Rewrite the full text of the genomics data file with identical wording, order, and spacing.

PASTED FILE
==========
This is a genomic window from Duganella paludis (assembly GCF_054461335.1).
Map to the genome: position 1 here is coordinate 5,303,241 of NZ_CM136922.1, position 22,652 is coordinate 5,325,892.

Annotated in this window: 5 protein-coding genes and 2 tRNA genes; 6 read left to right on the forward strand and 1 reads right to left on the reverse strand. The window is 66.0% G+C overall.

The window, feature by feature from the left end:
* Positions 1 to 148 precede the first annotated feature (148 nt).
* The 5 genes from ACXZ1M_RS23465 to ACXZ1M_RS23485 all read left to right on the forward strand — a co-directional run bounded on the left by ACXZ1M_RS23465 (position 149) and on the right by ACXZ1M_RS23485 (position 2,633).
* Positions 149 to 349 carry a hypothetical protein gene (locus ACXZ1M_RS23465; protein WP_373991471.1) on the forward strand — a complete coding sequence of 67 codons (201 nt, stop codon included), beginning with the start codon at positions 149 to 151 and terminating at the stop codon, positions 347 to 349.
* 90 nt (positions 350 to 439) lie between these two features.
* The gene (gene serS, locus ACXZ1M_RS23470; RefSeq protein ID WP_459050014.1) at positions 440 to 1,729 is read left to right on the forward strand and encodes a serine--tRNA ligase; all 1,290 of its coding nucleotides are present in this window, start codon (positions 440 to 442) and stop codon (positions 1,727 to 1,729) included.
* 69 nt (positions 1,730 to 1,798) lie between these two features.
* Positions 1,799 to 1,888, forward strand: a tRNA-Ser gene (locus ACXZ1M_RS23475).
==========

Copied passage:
This is a genomic window from Duganella paludis (assembly GCF_054461335.1).
Map to the genome: position 1 here is coordinate 5,303,241 of NZ_CM136922.1, position 22,652 is coordinate 5,325,892.

Annotated in this window: 5 protein-coding genes and 2 tRNA genes; 6 read left to right on the forward strand and 1 reads right to left on the reverse strand. The window is 66.0% G+C overall.

The window, feature by feature from the left end:
* Positions 1 to 148 precede the first annotated feature (148 nt).
* The 5 genes from ACXZ1M_RS23465 to ACXZ1M_RS23485 all read left to right on the forward strand — a co-directional run bounded on the left by ACXZ1M_RS23465 (position 149) and on the right by ACXZ1M_RS23485 (position 2,633).
* Positions 149 to 349 carry a hypothetical protein gene (locus ACXZ1M_RS23465; protein WP_373991471.1) on the forward strand — a complete coding sequence of 67 codons (201 nt, stop codon included), beginning with the start codon at positions 149 to 151 and terminating at the stop codon, positions 347 to 349.
* 90 nt (positions 350 to 439) lie between these two features.
* The gene (gene serS, locus ACXZ1M_RS23470; RefSeq protein ID WP_459050014.1) at positions 440 to 1,729 is read left to right on the forward strand and encodes a serine--tRNA ligase; all 1,290 of its coding nucleotides are present in this window, start codon (positions 440 to 442) and stop codon (positions 1,727 to 1,729) included.
* 69 nt (positions 1,730 to 1,798) lie between these two features.
* Positions 1,799 to 1,888, forward strand: a tRNA-Ser gene (locus ACXZ1M_RS23475).